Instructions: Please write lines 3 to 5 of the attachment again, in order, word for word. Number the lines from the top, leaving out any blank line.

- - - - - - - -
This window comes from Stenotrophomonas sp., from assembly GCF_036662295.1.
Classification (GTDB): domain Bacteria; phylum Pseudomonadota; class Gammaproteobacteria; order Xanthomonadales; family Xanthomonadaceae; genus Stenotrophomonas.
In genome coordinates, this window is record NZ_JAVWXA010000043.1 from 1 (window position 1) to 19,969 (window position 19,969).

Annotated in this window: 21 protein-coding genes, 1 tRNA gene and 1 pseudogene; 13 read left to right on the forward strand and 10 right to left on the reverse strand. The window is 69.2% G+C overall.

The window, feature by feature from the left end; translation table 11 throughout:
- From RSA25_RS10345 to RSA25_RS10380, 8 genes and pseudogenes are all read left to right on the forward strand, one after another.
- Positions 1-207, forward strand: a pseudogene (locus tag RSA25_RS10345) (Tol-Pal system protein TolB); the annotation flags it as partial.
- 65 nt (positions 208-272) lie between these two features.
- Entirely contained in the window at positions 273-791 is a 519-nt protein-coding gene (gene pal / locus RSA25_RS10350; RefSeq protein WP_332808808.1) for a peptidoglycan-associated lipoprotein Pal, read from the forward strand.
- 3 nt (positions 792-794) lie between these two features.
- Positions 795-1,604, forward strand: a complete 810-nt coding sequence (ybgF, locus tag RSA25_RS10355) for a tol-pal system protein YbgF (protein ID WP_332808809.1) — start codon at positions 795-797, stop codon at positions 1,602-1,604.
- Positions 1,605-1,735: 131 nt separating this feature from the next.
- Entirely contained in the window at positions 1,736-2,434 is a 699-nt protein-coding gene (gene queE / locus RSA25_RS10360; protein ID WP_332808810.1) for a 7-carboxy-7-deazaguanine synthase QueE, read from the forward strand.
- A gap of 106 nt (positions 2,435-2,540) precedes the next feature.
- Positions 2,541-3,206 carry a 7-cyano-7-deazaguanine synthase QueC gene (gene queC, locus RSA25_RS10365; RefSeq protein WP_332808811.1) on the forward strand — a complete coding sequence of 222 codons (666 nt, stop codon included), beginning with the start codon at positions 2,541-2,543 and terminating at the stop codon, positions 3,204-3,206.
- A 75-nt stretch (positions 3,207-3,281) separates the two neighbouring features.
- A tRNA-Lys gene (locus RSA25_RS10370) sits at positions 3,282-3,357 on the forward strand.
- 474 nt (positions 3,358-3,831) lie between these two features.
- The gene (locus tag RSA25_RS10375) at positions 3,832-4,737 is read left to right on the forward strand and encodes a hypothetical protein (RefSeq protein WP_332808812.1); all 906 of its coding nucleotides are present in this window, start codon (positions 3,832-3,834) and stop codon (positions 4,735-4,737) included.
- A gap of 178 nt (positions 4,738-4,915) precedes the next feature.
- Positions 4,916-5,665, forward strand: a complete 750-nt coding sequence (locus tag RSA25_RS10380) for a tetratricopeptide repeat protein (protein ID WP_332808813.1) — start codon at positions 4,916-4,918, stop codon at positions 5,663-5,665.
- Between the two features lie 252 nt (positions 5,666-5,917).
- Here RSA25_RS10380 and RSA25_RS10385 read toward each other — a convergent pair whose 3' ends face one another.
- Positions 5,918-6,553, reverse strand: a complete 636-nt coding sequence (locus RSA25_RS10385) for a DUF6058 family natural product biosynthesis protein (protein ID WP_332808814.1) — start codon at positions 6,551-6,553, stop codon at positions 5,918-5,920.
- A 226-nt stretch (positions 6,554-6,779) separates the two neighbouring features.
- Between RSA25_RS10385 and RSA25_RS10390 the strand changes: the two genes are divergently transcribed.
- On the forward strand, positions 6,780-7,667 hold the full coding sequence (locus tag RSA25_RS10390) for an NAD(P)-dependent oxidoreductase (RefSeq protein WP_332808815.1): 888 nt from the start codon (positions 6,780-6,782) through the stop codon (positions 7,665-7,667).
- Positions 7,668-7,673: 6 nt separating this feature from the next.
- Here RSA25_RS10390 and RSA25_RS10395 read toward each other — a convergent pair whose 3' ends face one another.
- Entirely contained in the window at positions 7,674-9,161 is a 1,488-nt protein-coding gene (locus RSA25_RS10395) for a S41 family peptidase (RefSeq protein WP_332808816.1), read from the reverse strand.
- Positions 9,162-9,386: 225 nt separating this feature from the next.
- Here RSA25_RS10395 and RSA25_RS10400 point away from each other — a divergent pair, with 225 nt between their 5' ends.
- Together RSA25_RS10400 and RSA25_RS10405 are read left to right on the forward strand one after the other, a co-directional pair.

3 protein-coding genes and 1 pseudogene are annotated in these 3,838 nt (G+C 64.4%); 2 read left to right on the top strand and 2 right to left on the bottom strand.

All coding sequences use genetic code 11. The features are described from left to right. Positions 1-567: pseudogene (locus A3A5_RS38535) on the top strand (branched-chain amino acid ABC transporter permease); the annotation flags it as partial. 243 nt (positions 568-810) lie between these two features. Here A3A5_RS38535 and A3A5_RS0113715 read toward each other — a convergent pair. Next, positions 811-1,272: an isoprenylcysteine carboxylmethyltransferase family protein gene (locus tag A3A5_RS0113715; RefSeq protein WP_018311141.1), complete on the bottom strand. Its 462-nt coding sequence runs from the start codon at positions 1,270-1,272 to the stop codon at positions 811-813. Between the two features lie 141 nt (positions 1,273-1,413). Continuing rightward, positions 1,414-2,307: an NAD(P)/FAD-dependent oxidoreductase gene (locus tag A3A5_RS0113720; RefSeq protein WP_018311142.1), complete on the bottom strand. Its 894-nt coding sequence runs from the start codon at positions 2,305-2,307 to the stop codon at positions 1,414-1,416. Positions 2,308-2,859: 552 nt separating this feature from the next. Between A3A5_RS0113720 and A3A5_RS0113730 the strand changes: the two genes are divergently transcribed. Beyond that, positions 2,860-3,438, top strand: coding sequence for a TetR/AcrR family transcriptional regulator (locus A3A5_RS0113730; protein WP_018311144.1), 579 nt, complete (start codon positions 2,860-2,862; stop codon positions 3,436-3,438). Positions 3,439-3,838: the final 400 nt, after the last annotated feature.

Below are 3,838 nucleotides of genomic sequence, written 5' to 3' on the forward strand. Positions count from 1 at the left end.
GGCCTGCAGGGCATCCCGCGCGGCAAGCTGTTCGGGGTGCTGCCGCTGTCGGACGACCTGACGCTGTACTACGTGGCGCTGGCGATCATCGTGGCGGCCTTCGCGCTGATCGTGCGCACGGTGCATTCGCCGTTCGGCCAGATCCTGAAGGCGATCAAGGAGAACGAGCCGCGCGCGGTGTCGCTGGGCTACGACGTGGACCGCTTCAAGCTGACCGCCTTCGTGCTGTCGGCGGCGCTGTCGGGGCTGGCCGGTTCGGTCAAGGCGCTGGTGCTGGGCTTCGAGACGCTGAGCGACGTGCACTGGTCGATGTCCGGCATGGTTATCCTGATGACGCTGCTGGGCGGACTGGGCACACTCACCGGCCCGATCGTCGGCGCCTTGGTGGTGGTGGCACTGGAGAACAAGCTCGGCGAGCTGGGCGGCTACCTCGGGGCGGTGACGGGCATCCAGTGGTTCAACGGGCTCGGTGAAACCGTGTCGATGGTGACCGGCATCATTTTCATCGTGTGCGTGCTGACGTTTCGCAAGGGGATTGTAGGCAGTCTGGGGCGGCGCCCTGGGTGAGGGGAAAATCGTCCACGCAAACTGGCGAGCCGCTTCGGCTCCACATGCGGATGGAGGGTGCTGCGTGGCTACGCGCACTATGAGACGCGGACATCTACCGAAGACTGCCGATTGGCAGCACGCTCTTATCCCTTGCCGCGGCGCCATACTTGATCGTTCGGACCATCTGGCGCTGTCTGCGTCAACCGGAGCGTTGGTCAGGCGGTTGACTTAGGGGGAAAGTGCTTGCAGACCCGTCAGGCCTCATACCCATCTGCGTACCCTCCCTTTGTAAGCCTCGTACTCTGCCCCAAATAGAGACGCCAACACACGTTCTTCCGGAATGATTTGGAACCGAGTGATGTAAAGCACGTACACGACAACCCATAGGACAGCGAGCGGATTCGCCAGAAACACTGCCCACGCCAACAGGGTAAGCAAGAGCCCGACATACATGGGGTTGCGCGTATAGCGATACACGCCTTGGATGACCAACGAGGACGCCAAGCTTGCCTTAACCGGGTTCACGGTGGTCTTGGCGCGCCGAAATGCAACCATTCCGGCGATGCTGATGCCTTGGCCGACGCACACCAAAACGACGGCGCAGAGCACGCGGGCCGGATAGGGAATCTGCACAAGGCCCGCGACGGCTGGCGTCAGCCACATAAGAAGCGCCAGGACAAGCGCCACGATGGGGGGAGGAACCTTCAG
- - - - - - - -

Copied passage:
In genome coordinates, this window is record NZ_JAVWXA010000043.1 from 1 (window position 1) to 19,969 (window position 19,969).

Annotated in this window: 21 protein-coding genes, 1 tRNA gene and 1 pseudogene; 13 read left to right on the forward strand and 10 right to left on the reverse strand. The window is 69.2% G+C overall.

The window, feature by feature from the left end; translation table 11 throughout: